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Novak Djokovic’s Visa Cancellation Is About Politics, Not Health

The Australian government attempts to hide its COVID-19 mismanagement.

By , the executive editor at Foreign Policy.
Djokovic smiles while holding a tennis racket and towel.
Djokovic smiles while holding a tennis racket and towel.
Serbian tennis player Novak Djokovic smiles during a practice session ahead of the Australian Open in Melbourne, Australia, on Jan. 12. William West/AFP via Getty Images

On the face of it, Serbian tennis player Novak Djokovic—the first in his profession to win $100 million in prize money, considered by many the greatest tennis player of all time, and a brand ambassador for, among other entities, an Austrian banking cooperative—has little in common with an Afghan refugee.

But this past week, when he entered Australia to play in its Grand Slam tournament only to be detained by immigration officials, Djokovic exposed the punitive and arbitrary nature of the country’s immigration system—just as a group of Hazara asylum-seekers did 20 years ago when the Royal Australian Navy intercepted them on the high seas in what came to be known as the “Tampa affair,” for the Norwegian freighter MV Tampa that picked up the migrants at sea when their own boat sank and tried to bring them to Australia.

Immigration systems are usually byzantine by design, so the details of both stories are hard to parse. But here is what we know of Djokovic’s: On Nov. 18, 2021, the Australian government granted Djokovic a temporary visa to compete in the Australian Open. Shortly after, Tennis Australia decided a prior COVID-19 infection or a doctor’s note would be sufficient to receive an exemption from the rule that all players be vaccinated. In December 2021, Djokovic himself contracted the virus. On Jan. 5, Djokovic, unvaccinated but believing he had been granted an exemption due to his prior infection, landed in Australia. After arriving, Australian border officials took his passport and interviewed him; the following day, his visa was canceled because, according to the Australian government, prior infection is not sufficient reason for exemption from a vaccination requirement for inbound travelers.

On the face of it, Serbian tennis player Novak Djokovic—the first in his profession to win $100 million in prize money, considered by many the greatest tennis player of all time, and a brand ambassador for, among other entities, an Austrian banking cooperative—has little in common with an Afghan refugee.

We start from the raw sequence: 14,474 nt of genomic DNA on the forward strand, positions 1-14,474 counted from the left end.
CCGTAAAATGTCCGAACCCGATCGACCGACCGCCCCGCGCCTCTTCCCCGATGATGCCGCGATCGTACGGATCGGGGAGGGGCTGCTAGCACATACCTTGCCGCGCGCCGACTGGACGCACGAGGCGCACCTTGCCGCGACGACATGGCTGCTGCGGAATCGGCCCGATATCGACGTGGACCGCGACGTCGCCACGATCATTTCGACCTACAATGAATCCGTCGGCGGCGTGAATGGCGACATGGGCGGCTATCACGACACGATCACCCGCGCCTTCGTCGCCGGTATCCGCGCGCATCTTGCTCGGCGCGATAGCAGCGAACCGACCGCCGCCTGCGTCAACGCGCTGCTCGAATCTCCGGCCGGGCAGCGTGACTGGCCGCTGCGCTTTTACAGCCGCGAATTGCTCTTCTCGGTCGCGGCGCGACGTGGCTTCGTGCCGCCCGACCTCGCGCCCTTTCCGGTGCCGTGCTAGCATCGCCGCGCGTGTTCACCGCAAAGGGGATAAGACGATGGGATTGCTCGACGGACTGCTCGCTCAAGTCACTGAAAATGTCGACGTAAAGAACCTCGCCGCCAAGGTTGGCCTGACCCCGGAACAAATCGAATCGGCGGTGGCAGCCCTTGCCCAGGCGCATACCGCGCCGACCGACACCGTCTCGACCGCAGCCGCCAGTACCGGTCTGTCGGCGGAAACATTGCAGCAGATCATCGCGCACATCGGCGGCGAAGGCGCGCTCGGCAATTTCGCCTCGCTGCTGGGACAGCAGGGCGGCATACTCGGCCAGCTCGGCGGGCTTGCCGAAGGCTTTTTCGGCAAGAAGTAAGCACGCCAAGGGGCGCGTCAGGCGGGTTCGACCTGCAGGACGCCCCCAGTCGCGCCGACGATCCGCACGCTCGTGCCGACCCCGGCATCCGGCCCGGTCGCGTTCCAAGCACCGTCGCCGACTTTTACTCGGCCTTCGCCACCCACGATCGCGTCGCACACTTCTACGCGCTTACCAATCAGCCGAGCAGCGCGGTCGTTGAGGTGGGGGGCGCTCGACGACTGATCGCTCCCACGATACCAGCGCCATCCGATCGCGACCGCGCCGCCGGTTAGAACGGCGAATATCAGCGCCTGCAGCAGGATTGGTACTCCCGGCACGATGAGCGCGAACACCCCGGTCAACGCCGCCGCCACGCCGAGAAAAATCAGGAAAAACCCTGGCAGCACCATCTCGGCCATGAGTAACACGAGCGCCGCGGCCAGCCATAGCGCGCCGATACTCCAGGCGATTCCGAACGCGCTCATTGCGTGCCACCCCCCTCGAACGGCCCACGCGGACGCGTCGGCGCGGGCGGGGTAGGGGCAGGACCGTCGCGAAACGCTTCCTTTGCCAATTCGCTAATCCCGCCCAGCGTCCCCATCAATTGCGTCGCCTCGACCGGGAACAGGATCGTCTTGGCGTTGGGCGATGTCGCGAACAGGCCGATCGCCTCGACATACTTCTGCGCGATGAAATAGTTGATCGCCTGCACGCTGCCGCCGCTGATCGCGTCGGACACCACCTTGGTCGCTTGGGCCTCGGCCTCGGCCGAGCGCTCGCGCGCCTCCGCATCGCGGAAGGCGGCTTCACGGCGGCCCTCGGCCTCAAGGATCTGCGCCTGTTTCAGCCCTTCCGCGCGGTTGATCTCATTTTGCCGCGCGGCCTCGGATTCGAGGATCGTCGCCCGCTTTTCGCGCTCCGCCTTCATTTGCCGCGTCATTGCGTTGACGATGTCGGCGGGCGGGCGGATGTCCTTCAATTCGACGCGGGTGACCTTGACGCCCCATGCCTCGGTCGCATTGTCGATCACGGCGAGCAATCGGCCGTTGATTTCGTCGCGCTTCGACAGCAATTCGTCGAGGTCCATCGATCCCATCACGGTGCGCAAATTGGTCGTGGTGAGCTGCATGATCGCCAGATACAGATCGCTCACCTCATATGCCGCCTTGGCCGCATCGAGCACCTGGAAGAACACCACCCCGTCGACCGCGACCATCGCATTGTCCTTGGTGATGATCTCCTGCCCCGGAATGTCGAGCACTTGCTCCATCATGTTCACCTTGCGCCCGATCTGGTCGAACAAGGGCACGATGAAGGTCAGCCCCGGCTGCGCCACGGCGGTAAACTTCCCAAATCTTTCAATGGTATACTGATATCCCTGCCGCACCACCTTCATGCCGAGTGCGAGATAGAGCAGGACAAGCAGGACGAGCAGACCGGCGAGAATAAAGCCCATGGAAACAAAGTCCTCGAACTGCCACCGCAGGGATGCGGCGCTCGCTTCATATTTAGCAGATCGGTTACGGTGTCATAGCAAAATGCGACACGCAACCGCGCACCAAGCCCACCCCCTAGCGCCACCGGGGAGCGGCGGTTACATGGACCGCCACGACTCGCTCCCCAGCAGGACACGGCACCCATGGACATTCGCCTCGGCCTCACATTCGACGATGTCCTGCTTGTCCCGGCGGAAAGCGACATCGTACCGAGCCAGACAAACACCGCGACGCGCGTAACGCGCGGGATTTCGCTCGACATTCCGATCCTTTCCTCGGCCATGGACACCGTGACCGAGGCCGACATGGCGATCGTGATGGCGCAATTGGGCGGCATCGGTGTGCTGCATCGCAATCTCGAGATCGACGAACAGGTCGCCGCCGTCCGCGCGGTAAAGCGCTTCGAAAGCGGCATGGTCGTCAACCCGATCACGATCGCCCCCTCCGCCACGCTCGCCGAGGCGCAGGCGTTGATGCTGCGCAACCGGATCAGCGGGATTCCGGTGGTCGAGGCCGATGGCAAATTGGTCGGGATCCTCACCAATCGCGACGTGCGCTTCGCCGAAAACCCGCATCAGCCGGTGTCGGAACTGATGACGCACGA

But this past week, when he entered Australia to play in its Grand Slam tournament only to be detained by immigration officials, Djokovic exposed the punitive and arbitrary nature of the country’s immigration system—just as a group of Hazara asylum-seekers did 20 years ago when the Royal Australian Navy intercepted them on the high seas in what came to be known as the “Tampa affair,” for the Norwegian freighter MV Tampa that picked up the migrants at sea when their own boat sank and tried to bring them to Australia.

Immigration systems are usually byzantine by design, so the details of both stories are hard to parse. But here is what we know of Djokovic’s: On Nov. 18, 2021, the Australian government granted Djokovic a temporary visa to compete in the Australian Open. Shortly after, Tennis Australia decided a prior COVID-19 infection or a doctor’s note would be sufficient to receive an exemption from the rule that all players be vaccinated. In December 2021, Djokovic himself contracted the virus. On Jan. 5, Djokovic, unvaccinated but believing he had been granted an exemption due to his prior infection, landed in Australia. After arriving, Australian border officials took his passport and interviewed him; the following day, his visa was canceled because, according to the Australian government, prior infection is not sufficient reason for exemption from a vaccination requirement for inbound travelers.